Maths in a minute: The prosecutor's fallacy

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A woman's DNA matches that of a sample found at a crime scene. The chances of a DNA match are just one in two million, so the woman must be guilty, right?

Wrong. But it's a common mistake to make, known as the prosecutor's fallacy. It mistakes the one in two million for the probability of the woman's innocence. In order to assess the woman's guilt properly, we need to need to take the fact that she matched the sample as a given, and see how much more likely this makes her to be guilty than she was before the DNA evidence came to light.

A result called Bayes' theorem is useful in this context. The matching probability above implies that the woman's DNA is two million times more likely to match the sample if she is guilty, than if she is innocent. Bayes' theorem now says that:

Odds of guilt after DNA evidence = 2,000,000 x Odds of guilt before DNA evidence.

If our woman comes from a city of 500,000 people, and we think each of them is equally likely to have committed the crime, then her odds of guilt before the DNA evidence are about 1 in 500,000. Therefore:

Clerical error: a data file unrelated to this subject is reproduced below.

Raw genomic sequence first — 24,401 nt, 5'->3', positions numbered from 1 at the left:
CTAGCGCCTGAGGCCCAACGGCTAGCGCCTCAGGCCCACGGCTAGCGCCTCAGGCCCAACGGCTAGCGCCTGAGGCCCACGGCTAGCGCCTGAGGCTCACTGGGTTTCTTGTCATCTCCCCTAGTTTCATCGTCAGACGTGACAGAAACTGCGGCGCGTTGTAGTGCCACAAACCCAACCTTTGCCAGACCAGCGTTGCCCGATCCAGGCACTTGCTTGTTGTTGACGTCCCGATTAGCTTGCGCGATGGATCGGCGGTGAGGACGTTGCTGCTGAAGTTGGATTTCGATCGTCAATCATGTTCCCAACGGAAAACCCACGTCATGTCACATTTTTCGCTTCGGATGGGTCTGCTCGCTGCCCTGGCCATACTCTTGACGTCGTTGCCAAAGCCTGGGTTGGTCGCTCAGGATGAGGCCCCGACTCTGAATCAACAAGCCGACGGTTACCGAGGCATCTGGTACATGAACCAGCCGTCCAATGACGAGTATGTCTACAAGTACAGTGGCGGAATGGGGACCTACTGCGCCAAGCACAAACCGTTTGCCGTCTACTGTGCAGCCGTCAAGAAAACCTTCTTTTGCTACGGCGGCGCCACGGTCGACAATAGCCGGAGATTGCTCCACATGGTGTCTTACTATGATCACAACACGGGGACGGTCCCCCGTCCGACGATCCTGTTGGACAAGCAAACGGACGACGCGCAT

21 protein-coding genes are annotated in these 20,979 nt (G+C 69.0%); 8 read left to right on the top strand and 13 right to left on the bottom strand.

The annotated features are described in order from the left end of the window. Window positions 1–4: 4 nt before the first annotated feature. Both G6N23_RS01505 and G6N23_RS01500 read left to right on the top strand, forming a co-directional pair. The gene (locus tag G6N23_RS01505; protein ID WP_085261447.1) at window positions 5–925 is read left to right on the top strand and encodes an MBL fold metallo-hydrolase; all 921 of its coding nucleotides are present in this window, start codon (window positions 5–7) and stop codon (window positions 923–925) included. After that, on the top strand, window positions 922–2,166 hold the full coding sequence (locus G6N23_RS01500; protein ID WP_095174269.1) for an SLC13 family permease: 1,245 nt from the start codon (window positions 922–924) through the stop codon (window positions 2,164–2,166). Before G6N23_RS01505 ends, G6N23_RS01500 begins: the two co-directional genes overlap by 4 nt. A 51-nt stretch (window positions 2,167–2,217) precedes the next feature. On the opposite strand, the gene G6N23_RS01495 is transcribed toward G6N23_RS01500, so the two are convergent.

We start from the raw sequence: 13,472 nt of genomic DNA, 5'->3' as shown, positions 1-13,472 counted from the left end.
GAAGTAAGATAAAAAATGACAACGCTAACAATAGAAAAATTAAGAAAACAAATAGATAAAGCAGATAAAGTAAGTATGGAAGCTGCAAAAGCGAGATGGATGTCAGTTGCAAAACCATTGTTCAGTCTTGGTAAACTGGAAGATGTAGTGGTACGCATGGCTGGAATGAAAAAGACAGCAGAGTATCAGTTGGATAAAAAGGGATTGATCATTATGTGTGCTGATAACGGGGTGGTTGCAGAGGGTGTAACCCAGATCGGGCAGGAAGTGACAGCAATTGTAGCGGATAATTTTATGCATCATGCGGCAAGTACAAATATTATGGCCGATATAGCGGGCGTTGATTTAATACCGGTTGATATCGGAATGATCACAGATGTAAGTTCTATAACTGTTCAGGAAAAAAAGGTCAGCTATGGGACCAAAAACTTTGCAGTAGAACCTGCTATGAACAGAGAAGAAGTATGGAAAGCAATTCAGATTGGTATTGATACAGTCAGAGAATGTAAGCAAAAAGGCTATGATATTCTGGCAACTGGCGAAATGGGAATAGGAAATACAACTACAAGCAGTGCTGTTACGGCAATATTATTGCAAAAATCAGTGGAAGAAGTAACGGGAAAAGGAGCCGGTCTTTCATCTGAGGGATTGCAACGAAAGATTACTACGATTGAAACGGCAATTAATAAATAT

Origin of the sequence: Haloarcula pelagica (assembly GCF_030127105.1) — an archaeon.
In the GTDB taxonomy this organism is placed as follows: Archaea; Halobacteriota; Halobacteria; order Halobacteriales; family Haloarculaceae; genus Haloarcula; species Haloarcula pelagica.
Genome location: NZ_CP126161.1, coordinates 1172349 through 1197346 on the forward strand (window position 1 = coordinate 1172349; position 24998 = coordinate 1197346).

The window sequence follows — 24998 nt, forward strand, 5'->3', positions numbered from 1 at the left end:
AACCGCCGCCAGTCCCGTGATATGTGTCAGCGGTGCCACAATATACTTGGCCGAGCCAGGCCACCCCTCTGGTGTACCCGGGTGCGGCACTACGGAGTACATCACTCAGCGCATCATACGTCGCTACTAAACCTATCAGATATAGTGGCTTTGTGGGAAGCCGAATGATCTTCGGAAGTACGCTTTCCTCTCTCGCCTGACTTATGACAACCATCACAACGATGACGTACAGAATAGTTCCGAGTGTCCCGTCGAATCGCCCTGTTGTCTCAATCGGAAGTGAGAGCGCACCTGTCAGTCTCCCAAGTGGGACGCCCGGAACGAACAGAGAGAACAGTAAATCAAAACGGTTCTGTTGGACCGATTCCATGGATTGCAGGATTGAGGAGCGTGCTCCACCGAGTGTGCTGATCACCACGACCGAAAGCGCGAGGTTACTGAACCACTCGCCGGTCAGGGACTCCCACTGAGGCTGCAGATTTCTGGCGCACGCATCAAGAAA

Odds of guilt after DNA evidence = 2,000,000 × 1/500,000 = 4.

These are odds as we're used to them from the races. Translating the result into probabilities, this gives an 80% chance of guilt. Definitely not beyond reasonable doubt!

Further reading

Read more about the prosecutor's fallacy in It's a match!, which explores DNA evidence, and Beyond reasonable doubt, which explores a miscarriage of justice based on the fallacy.

This article now forms part of our coverage of the cutting-edge research done at the Isaac Newton Institute for Mathematical Sciences (INI) in Cambridge. The INI is an international research centre and our neighbour here on the University of Cambridge's maths campus. It attracts leading mathematical scientists from all over the world, and is open to all. Visit www.newton.ac.uk to find out more.

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